Mykhailo, who lost his legs in Donbas fighting the Russian-controlled proxies several years before the full-scale invasion, said the flawed system has been in place for a long time.

He said wounded people had to wait in line for an indeterminate number of days. That included people with holes in their skulls or concussions that made them unable to stand or sit up for extended periods. Sometimes, only to be told, “You have arms and legs, why are you here?”

“The doctors treat the casualties with contempt. There’s a feeling like you came to ask (the doctors) to borrow money… even though I’m just asking for them to follow procedure,” he said. “It makes you want to open the conversation by rolling a grenade (into their office).”

Soldiers rarely get told that they need to collect all their documents from their unit and the hospital where they were treated. That includes the primary injury report, an unbroken chronology for the health condition, and how it’s tied to the motherland’s defense.  

Djinn said veterans have to be careful to track what they need. If some pencil pusher takes your document, “you’ll never see it again — if you didn’t photograph it, it doesn’t exist. It takes as little as one missing document for the whole thing not to exist.”

Mykhailo said that even though the law is very clear, VLKs often “scrupulously forget” it and only remember “when you come to them with an envelope” with a bribe inside.

“A soldier comes to them and says ‘I heard I’m entitled to this.’ And they tell him ‘What you heard isn’t a thing.’ Except it is a thing, but the soldier believes them because they’re officials. But if he goes to a lawyer, the lawyer confirms that they are eligible.”

Soldiers can fight this in court but few of them bother, said Mykhailo, whose pension should be higher than what he gets now. As someone who is creating a health center for disabled veterans and interacts with many of them, he thinks that few have the drive to go all the way.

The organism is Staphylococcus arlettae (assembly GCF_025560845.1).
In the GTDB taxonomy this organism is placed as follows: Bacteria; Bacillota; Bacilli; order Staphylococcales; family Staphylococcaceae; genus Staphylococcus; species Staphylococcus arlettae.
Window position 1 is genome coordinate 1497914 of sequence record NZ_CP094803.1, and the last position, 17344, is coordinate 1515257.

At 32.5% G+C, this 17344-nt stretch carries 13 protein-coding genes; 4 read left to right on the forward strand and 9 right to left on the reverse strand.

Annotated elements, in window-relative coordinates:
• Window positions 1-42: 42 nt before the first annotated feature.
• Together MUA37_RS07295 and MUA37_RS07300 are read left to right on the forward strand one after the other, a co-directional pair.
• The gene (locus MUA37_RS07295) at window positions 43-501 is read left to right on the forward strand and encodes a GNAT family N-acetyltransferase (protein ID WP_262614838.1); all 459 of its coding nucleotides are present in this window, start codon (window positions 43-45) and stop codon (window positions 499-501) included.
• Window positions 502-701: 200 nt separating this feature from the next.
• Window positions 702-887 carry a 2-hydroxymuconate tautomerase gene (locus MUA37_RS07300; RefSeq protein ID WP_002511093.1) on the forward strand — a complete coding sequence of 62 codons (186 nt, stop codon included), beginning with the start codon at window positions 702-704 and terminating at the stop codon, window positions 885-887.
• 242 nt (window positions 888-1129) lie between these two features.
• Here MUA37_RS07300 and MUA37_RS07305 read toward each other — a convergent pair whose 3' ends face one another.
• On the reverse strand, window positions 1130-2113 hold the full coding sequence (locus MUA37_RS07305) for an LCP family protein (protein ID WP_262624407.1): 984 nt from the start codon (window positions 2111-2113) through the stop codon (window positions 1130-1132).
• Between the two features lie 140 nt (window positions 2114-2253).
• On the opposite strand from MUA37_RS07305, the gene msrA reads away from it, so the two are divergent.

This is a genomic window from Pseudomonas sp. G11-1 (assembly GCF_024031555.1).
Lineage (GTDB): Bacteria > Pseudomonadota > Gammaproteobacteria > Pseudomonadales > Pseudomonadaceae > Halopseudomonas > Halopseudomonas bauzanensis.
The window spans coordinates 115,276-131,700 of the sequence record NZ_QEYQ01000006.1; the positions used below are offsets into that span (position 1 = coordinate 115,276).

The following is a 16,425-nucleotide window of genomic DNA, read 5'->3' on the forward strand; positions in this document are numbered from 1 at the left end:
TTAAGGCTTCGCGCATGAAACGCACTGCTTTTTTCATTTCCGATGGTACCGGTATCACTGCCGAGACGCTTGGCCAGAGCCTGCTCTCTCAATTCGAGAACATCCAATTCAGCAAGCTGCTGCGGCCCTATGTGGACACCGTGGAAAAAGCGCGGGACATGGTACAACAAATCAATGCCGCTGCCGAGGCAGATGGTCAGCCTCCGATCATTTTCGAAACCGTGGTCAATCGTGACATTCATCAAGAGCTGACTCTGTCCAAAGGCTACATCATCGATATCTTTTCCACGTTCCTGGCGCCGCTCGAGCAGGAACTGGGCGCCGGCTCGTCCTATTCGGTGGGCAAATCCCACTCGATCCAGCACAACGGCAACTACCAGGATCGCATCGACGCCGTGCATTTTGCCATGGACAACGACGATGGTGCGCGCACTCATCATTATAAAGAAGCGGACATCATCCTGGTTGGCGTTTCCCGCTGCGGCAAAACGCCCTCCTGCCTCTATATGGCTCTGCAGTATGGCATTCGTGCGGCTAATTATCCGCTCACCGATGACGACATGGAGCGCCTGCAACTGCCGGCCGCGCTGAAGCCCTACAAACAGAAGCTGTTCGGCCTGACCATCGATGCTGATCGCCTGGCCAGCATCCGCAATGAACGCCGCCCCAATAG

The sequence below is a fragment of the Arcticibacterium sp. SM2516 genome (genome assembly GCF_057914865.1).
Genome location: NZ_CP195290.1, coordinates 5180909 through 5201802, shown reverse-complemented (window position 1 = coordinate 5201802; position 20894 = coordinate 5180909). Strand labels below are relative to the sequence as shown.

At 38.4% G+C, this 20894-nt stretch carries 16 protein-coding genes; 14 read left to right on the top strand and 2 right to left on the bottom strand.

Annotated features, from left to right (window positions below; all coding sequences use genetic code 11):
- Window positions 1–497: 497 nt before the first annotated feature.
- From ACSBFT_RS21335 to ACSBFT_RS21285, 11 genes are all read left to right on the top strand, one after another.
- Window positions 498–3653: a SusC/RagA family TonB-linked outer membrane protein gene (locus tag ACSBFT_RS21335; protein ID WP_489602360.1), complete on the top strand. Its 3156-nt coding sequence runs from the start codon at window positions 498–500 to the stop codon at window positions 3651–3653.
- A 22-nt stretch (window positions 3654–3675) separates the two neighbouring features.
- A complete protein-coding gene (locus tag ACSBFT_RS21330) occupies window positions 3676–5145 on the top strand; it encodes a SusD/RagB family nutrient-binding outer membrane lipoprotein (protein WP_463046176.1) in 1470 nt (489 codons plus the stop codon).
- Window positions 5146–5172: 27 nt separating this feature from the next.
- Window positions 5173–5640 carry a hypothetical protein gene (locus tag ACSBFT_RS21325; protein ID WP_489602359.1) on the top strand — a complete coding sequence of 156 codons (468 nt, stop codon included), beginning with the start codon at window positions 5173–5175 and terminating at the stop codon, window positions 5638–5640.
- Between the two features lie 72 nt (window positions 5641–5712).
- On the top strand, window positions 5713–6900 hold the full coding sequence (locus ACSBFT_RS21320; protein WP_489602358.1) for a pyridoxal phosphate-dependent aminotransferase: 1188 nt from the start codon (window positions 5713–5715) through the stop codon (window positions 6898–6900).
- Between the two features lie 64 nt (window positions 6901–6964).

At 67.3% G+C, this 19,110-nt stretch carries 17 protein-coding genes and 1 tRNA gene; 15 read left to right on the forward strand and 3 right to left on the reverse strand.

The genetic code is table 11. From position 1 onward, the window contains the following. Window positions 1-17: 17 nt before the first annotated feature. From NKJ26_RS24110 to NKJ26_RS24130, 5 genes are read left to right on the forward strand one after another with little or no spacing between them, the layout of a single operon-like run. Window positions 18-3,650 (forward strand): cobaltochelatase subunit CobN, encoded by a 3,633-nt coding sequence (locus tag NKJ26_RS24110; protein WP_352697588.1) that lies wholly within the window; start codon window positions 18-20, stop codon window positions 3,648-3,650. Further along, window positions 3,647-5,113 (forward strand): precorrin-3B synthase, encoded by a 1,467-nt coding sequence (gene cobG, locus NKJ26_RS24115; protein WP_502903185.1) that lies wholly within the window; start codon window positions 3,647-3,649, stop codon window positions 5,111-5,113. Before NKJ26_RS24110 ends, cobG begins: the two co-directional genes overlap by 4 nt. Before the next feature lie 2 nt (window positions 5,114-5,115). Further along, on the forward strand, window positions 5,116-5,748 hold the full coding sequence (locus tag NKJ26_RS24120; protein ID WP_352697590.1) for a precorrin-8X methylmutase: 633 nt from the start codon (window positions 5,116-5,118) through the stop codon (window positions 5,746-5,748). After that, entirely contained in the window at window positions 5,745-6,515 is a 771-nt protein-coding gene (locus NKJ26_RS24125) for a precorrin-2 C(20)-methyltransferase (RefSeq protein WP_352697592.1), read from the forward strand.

“Out of 100 eligible pensioners, only 10 will make it to the fund, out of those 10, just four will make it to court,” he estimated. “And that's in Kyiv. Imagine someone who lives in a village, with a once-per-week marshrutka to a nearby city.”

Ivan: Standing up to the system

Ivan Minchenko is one of the stubborn soldiers who fought for everything the country owes him. He joined up on the day of the invasion, serving in the 110th Territorial Defense. In April 2022 he was wounded near Novodarivka in Zaporizhzhia Oblast “in connection with defense of the motherland,” as the VLK established.

He managed to escape half-encirclement near the Donetsk regional border, with the 114th battalion. He then participated in an assault on Pryiutne. His unit was trapped and couldn't retreat, taking over 20 casualties. Minchenko had bullet and concussion wounds, which disrupted his neurological function, affecting his use of one arm.

He went to his disability panel in 2023, which gave him disability 2 and confirmed he had major health problems. And yet, he said the VLK found him partially fit for duty.

“When I went into the VLK and said I have disability 2 officially confirmed, and have medical documents backing it up, they said that's logical, we'll talk to the leadership. I spoke with the VLK head and she said directly — we're putting you as partially fit because we put you down as partially fit before.”

There are no ways to leave, meaning disabled service members are often forced to keep serving. Meanwhile, service members whose family members are disabled can leave with no issue. “This is f*cked up,” Minchenko said. “Why isn't anyone taking political responsibility?”

He said there's an unwritten rule in the military that your treatment can take up to a month, which was inadequate for many, including himself.